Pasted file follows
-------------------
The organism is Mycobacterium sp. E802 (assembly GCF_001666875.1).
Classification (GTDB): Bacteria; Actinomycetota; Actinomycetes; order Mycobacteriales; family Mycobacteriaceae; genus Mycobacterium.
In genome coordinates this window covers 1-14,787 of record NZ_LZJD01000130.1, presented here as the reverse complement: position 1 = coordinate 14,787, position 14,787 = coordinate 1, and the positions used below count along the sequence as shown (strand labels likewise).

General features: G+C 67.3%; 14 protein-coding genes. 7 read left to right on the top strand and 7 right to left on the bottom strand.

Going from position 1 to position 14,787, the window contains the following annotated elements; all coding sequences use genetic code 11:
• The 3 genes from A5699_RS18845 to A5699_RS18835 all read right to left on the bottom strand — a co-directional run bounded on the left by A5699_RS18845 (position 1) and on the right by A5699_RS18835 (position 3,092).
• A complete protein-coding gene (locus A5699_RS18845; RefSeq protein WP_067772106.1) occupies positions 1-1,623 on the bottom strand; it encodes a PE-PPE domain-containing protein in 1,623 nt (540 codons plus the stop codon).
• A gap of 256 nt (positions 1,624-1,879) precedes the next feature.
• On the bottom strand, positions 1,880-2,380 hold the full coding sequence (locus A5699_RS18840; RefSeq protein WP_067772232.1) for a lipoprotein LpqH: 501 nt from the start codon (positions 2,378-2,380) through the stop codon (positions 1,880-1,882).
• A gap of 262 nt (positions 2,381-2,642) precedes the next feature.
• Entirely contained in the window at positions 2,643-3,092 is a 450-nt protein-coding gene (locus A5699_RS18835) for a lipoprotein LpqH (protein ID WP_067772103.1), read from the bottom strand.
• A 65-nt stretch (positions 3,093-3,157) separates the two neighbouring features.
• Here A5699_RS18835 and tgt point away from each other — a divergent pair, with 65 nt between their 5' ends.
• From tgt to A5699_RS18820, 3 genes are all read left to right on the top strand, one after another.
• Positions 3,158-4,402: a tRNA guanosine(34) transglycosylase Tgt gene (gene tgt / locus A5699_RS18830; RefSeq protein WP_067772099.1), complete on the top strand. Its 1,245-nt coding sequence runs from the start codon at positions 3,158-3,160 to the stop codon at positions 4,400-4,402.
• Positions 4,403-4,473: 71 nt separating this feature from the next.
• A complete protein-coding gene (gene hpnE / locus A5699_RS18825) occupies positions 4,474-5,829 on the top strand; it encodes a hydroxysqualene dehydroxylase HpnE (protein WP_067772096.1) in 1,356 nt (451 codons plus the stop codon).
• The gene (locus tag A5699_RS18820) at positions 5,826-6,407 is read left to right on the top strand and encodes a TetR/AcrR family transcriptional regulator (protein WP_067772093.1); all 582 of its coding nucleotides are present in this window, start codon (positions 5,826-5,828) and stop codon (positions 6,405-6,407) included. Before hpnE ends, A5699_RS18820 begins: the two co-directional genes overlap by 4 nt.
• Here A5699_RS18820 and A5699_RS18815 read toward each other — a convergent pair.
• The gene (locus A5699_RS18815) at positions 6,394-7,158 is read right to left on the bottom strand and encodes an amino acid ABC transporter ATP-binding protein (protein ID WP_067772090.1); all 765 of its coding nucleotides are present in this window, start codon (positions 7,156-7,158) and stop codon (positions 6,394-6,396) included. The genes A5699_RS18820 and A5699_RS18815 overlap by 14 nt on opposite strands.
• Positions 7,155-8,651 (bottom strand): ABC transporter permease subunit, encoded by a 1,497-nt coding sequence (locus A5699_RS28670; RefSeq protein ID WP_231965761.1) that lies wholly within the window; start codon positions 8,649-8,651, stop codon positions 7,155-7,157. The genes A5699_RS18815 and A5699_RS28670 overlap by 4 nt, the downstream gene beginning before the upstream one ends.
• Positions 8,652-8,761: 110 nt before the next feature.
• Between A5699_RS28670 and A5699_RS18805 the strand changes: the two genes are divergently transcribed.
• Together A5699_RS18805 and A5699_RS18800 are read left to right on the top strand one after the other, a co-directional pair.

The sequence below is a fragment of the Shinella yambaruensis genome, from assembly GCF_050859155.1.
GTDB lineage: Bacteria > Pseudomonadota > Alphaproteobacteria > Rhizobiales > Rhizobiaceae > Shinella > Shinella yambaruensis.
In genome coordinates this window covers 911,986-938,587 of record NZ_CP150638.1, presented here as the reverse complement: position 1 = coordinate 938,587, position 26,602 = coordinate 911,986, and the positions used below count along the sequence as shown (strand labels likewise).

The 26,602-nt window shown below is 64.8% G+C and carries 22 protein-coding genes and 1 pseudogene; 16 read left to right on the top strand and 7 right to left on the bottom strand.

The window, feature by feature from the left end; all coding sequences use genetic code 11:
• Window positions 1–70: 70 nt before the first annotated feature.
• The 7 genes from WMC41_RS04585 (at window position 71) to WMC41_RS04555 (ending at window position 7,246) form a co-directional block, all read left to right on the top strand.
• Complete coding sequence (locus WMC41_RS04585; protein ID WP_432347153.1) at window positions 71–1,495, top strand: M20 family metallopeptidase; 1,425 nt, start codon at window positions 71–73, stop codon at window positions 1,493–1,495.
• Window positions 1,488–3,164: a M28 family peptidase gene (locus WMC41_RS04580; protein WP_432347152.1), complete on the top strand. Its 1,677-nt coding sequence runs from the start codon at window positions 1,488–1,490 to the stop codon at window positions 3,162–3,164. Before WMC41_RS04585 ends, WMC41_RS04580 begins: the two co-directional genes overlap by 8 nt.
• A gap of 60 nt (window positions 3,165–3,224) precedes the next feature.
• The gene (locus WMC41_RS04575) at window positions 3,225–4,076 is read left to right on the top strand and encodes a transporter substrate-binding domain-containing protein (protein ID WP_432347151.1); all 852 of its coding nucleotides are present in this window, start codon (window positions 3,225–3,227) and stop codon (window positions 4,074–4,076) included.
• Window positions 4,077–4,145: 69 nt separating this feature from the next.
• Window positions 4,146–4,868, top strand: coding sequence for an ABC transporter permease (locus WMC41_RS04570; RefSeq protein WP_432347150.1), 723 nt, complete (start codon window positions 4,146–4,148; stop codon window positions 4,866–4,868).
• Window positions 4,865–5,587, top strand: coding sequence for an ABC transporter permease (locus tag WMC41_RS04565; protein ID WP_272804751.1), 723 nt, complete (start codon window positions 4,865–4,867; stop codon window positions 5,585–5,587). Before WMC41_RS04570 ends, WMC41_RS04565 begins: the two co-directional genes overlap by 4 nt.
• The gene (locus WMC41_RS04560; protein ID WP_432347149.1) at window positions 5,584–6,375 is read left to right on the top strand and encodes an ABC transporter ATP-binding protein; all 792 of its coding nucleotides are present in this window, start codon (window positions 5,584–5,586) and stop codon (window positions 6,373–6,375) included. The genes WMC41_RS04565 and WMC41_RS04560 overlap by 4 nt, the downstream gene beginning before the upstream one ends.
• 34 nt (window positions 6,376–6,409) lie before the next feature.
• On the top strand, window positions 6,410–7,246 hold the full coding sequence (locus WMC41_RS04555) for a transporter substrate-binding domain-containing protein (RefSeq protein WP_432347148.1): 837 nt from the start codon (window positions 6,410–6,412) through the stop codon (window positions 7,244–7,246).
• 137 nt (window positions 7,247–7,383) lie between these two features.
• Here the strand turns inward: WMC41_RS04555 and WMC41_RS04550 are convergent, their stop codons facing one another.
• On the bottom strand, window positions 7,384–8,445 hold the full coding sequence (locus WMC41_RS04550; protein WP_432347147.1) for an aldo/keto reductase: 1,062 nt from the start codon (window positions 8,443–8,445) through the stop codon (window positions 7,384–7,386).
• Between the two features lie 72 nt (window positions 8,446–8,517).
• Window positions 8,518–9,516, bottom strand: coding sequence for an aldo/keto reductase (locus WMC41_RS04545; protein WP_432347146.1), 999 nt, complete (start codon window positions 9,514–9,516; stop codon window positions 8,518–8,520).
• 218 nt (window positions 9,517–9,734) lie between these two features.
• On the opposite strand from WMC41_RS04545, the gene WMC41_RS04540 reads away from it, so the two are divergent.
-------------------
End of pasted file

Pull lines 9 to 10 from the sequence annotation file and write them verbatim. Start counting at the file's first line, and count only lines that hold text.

• On the bottom strand, positions 1,880-2,380 hold the full coding sequence (locus A5699_RS18840; RefSeq protein WP_067772232.1) for a lipoprotein LpqH: 501 nt from the start codon (positions 2,378-2,380) through the stop codon (positions 1,880-1,882).
• A gap of 262 nt (positions 2,381-2,642) precedes the next feature.